Dialogue Exchange, a UK-based independent credit and political risk insurance platform, has created a set of free, open common standards for single credit risk insurance, as part of wider efforts to bring the market into the digital age.

Launched today, the single risk credit data standard sets out unified terms for field names, counterparty industries and cover required for structured credit transactions across a number of deal types. The aim, Dialogue CEO Ben Heaney tells GTR, is to reduce ambiguity and duplication, so that industry stakeholders can easily exchange and use data for their own needs regardless of how it was created or collected.

In an exclusive interview with GTR, Heaney says that this standardisation will enable a digital foundation for automatic underwriting and deal flow, ultimately paving the way for the full digitalisation of the industry.

“When we launched Dialogue as an independent neutral marketplace that serves the whole global credit insurance industry, the first problem we came across was, what’s the data standard that’s going to underpin it? Everyone was using their own terms,” he says. “A broker or an underwriter would use a slightly different word to mean broadly the same thing. We recognised that we needed to standardise these basic terms not only for the scalability of Dialogue but also for the rest of the industry, so whenever a broker or an underwriter, or whoever, commissions someone to make a tech solution, the field codes are already standardised for everyone.”

By creating data integrity, accuracy and consistency across the market, this solution solves for many of the inefficiencies that are not served by some of the more general insurance data standards, such as those developed by Acord and the London Insurance Market Operations & Strategic Sourcing (LIMOSS).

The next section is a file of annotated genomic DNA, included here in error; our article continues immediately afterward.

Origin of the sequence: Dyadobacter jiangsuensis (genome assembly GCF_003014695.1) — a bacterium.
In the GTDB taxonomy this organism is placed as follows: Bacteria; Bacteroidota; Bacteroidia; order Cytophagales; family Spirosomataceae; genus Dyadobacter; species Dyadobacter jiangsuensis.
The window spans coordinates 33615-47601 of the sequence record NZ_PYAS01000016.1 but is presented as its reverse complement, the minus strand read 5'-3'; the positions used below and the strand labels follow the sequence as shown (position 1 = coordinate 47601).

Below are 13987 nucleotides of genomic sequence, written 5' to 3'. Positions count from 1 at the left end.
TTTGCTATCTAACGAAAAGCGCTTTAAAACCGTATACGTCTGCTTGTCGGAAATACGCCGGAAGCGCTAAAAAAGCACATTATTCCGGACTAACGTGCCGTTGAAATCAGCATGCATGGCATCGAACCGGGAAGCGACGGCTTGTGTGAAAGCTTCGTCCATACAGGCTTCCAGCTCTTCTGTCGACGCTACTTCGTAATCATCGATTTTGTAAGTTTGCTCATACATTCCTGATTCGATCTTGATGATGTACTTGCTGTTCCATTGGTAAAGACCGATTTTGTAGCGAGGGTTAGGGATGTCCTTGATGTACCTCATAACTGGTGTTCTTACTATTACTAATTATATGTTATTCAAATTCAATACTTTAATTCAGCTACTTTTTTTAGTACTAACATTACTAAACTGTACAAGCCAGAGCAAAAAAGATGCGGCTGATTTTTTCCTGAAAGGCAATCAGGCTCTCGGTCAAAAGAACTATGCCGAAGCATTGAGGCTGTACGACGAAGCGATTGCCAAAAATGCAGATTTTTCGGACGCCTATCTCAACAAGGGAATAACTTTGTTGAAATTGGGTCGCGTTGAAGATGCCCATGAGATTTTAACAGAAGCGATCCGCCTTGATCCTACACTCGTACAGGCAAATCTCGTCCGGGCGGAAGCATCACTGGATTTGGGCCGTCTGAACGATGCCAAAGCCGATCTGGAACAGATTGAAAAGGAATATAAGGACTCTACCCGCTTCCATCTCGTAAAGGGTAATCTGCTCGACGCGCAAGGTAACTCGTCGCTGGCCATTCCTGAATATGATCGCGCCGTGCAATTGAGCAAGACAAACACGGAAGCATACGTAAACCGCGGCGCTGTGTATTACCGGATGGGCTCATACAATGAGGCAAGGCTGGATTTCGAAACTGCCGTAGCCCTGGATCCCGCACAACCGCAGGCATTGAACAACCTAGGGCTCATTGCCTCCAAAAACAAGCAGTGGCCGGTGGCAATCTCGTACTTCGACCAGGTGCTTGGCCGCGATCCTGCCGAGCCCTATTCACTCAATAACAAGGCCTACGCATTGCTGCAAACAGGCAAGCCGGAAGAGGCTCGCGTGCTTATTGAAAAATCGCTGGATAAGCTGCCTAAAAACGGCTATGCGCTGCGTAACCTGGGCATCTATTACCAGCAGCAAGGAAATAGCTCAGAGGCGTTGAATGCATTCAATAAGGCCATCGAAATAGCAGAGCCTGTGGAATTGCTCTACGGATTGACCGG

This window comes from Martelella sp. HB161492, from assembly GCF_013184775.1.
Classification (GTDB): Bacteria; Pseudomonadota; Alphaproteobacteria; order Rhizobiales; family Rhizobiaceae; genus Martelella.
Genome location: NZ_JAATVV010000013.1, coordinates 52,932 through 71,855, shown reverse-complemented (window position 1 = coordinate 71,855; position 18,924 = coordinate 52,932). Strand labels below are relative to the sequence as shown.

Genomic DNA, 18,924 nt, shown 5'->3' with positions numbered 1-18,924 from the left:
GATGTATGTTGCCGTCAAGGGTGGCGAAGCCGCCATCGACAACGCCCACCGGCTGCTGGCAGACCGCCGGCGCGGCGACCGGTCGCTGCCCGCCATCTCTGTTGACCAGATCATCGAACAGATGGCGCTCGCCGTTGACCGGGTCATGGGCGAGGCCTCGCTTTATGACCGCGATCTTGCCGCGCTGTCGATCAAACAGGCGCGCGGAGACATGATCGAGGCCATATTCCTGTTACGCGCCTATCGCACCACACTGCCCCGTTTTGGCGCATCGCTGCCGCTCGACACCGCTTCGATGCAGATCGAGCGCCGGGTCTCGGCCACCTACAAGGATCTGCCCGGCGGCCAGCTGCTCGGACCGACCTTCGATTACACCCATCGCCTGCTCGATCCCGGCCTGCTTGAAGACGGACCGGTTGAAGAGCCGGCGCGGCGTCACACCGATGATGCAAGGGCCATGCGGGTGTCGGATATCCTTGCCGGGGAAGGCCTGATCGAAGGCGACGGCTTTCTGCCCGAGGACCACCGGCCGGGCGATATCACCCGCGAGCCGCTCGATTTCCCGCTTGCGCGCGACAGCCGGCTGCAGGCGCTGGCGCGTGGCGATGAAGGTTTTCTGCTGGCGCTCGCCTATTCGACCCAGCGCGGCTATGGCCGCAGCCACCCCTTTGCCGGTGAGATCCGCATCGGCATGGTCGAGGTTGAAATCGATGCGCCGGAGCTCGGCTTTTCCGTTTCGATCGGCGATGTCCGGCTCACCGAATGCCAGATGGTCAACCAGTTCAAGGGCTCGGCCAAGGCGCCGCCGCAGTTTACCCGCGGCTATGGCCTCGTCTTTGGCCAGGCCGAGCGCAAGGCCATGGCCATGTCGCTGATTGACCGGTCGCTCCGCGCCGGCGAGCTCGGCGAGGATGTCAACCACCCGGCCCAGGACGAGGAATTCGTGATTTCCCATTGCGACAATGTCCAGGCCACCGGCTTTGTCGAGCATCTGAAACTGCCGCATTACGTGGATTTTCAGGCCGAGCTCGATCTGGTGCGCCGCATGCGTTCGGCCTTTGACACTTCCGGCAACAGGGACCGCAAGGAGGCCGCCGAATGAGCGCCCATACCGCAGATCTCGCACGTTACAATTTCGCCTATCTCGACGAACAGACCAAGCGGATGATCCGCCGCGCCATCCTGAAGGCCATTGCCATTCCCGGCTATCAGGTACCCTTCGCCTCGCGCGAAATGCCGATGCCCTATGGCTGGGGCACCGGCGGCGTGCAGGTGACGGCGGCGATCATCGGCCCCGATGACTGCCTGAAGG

While not a standards-setting organisation itself, Dialogue used its position as a neutral intermediary between insurers and brokers to bring together 12 credit and political risk insurance (CPRI) brokers, underwriters and market specialists, including Chaucer Syndicates, Euler Hermes, Liberty Specialty Markets, Sompo International, Talbot Underwriting, Tokio Marine, Miller Insurance Services, Cofarco, Aon UK and Aon France, to thrash out the terms that would eventually underpin this data standard.

“It’s taken a long time, but not because of any particular difficulty in getting everyone to agree on what the terms were,” says Heaney. “The heavy lifting has been around crunching all of the different terms used, finding where the conflicts are and then going back to the industry and discussing which will be the one we use. There has been a lot of continued enthusiasm across the spectrum of syndicates, company markets, Lloyd’s brokers, and overseas brokers around solving this, and the market has really come together.”

This initiative mirrors several others across the trade landscape, as participants seek to make the underlying documentation and processes digital-ready ahead of the anticipated end-to-end digitisation of trade. In shipping documentation, the Digital Container Shipping Association (DCSA) has recently published data and process standards for the electronic bill of lading . Meanwhile, the Swift-led ISO 20022 standard, due to be implemented in part by the end of this year, is creating a global, open standard for payments messaging.

“Data standards are the essential building block for any successful market modernisation initiative,” says Heaney. “Creating the world’s first non-proprietary, free, open standard dataset specific to CPRI will dramatically reduce data entry time and cost while improving accuracy. The platform is ready, the data standard is in there, and we’re ready to help anyone that needs help on their internal system.”

The new standard is now available for all brokers and insurers, and has been implemented into the Dialogue platform, which finished beta testing in December 2020.